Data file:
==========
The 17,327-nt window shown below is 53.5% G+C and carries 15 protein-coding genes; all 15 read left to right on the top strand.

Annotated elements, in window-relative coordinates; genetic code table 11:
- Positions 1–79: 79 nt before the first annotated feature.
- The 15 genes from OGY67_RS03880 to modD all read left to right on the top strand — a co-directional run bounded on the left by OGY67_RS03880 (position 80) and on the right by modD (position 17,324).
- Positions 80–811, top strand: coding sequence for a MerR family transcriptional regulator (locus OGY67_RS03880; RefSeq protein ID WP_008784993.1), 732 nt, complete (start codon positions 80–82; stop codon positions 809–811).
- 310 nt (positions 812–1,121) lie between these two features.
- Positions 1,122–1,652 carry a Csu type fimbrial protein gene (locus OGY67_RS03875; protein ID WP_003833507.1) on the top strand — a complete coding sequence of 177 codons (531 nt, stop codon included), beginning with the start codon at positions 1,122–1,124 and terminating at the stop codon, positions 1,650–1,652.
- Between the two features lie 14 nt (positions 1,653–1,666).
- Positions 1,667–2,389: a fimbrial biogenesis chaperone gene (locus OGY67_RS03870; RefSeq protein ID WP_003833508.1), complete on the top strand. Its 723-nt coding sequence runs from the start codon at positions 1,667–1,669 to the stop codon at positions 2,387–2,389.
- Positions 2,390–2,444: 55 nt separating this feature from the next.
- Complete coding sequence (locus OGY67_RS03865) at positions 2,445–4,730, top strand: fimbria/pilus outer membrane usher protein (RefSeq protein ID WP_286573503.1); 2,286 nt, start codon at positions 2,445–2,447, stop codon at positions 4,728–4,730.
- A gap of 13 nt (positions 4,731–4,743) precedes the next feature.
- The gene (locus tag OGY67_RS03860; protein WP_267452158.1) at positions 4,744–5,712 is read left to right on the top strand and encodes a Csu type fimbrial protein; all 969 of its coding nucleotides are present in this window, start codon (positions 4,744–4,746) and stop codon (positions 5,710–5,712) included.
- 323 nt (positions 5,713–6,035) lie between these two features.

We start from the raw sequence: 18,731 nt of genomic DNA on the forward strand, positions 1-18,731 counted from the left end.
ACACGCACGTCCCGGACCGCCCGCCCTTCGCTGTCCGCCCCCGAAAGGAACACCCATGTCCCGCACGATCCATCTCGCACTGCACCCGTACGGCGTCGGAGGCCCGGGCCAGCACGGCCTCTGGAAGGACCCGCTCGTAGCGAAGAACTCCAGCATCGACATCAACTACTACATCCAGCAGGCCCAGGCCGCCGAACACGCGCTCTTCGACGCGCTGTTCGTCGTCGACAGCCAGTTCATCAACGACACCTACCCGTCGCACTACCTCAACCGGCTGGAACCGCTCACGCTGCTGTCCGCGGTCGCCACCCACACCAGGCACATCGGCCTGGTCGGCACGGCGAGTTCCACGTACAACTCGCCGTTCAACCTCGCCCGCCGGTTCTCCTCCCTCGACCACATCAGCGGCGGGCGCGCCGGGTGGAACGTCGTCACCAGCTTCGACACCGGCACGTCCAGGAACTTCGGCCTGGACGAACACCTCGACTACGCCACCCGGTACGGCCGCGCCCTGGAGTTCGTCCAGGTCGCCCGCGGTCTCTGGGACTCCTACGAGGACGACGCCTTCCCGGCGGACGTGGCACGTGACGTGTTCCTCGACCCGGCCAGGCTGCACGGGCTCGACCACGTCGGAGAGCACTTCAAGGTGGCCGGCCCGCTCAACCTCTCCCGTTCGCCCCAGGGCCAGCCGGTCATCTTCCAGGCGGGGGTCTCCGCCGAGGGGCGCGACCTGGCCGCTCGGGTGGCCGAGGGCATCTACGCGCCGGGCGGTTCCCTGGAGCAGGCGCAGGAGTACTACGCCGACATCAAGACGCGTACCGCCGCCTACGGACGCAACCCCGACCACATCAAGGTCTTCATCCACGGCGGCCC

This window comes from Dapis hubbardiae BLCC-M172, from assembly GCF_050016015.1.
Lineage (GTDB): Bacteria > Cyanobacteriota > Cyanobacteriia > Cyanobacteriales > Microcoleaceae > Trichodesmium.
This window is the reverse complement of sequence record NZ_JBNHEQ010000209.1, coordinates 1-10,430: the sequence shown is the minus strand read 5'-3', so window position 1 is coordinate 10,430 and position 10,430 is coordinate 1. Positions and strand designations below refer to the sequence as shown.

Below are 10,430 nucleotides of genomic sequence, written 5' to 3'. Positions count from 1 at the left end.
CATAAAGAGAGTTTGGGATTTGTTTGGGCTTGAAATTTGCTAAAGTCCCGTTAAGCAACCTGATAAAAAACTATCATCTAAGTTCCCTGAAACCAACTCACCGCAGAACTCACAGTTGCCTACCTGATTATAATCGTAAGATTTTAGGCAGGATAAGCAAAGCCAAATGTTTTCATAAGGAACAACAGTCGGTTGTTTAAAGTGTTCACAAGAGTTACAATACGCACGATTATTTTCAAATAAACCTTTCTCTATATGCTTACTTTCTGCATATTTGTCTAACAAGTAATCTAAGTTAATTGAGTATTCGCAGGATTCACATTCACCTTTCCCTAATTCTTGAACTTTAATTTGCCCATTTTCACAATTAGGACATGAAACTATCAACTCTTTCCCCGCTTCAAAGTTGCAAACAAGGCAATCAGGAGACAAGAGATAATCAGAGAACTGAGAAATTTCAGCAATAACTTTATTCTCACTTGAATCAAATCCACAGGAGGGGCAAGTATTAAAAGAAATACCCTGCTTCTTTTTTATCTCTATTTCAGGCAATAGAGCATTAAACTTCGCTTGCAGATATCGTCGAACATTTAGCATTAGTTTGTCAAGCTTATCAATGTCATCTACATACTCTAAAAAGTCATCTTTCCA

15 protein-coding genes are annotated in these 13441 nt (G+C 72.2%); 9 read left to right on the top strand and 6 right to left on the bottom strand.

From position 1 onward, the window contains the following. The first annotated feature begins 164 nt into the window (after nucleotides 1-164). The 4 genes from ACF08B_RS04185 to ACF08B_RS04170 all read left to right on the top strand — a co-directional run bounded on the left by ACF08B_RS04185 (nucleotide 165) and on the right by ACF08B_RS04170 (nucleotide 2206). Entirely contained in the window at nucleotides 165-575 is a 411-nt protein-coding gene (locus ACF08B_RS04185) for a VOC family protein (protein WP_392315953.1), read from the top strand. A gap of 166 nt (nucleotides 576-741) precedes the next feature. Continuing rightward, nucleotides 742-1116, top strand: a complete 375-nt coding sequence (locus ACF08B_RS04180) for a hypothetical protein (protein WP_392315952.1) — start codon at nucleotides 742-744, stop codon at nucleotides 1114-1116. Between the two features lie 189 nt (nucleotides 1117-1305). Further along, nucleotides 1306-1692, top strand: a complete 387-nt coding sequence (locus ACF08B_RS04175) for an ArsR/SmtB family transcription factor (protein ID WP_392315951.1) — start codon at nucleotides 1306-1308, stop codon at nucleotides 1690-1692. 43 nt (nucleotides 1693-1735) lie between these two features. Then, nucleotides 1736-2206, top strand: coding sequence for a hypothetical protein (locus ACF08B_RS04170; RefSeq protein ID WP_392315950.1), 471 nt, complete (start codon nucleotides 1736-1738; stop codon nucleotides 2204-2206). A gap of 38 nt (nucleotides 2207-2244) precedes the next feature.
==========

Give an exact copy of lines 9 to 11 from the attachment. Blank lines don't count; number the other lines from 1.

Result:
- Positions 1,667–2,389: a fimbrial biogenesis chaperone gene (locus OGY67_RS03870; RefSeq protein ID WP_003833508.1), complete on the top strand. Its 723-nt coding sequence runs from the start codon at positions 1,667–1,669 to the stop codon at positions 2,387–2,389.
- Positions 2,390–2,444: 55 nt separating this feature from the next.
- Complete coding sequence (locus OGY67_RS03865) at positions 2,445–4,730, top strand: fimbria/pilus outer membrane usher protein (RefSeq protein ID WP_286573503.1); 2,286 nt, start codon at positions 2,445–2,447, stop codon at positions 4,728–4,730.